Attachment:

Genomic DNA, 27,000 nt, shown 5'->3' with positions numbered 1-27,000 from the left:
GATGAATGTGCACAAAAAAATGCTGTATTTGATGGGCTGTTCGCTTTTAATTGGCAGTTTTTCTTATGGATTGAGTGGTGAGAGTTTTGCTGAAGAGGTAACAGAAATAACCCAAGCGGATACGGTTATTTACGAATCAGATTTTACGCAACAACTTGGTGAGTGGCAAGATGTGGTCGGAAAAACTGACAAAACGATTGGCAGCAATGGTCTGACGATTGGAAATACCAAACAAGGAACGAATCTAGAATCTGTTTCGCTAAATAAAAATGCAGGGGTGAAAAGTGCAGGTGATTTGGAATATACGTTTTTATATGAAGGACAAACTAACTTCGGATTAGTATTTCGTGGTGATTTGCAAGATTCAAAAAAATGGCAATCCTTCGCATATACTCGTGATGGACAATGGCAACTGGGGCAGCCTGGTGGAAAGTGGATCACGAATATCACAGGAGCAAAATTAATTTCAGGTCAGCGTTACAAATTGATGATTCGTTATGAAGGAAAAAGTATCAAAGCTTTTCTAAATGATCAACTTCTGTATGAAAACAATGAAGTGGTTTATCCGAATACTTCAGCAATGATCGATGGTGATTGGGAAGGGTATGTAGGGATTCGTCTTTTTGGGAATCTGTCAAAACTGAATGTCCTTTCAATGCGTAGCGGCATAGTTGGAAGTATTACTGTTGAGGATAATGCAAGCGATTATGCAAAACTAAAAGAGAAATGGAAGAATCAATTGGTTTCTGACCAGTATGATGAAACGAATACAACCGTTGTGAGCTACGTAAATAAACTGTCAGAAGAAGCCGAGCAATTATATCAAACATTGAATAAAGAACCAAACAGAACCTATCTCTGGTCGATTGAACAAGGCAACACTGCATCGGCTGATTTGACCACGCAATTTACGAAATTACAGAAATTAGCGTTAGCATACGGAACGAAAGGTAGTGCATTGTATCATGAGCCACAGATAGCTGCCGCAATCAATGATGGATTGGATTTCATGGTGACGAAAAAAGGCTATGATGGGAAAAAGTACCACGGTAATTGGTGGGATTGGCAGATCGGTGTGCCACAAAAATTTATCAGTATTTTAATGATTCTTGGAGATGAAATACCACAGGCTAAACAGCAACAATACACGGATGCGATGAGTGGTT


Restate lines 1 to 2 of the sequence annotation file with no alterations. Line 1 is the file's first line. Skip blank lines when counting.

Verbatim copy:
Genomic DNA, 27,000 nt, shown 5'->3' with positions numbered 1-27,000 from the left:
GATGAATGTGCACAAAAAAATGCTGTATTTGATGGGCTGTTCGCTTTTAATTGGCAGTTTTTCTTATGGATTGAGTGGTGAGAGTTTTGCTGAAGAGGTAACAGAAATAACCCAAGCGGATACGGTTATTTACGAATCAGATTTTACGCAACAACTTGGTGAGTGGCAAGATGTGGTCGGAAAAACTGACAAAACGATTGGCAGCAATGGTCTGACGATTGGAAATACCAAACAAGGAACGAATCTAGAATCTGTTTCGCTAAATAAAAATGCAGGGGTGAAAAGTGCAGGTGATTTGGAATATACGTTTTTATATGAAGGACAAACTAACTTCGGATTAGTATTTCGTGGTGATTTGCAAGATTCAAAAAAATGGCAATCCTTCGCATATACTCGTGATGGACAATGGCAACTGGGGCAGCCTGGTGGAAAGTGGATCACGAATATCACAGGAGCAAAATTAATTTCAGGTCAGCGTTACAAATTGATGATTCGTTATGAAGGAAAAAGTATCAAAGCTTTTCTAAATGATCAACTTCTGTATGAAAACAATGAAGTGGTTTATCCGAATACTTCAGCAATGATCGATGGTGATTGGGAAGGGTATGTAGGGATTCGTCTTTTTGGGAATCTGTCAAAACTGAATGTCCTTTCAATGCGTAGCGGCATAGTTGGAAGTATTACTGTTGAGGATAATGCAAGCGATTATGCAAAACTAAAAGAGAAATGGAAGAATCAATTGGTTTCTGACCAGTATGATGAAACGAATACAACCGTTGTGAGCTACGTAAATAAACTGTCAGAAGAAGCCGAGCAATTATATCAAACATTGAATAAAGAACCAAACAGAACCTATCTCTGGTCGATTGAACAAGGCAACACTGCATCGGCTGATTTGACCACGCAATTTACGAAATTACAGAAATTAGCGTTAGCATACGGAACGAAAGGTAGTGCATTGTATCATGAGCCACAGATAGCTGCCGCAATCAATGATGGATTGGATTTCATGGTGACGAAAAAAGGCTATGATGGGAAAAAGTACCACGGTAATTGGTGGGATTGGCAGATCGGTGTGCCACAAAAATTTATCAGTATTTTAATGATTCTTGGAGATGAAATACCACAGGCTAAACAGCAACAATACACGGATGCGATGAGTGGTT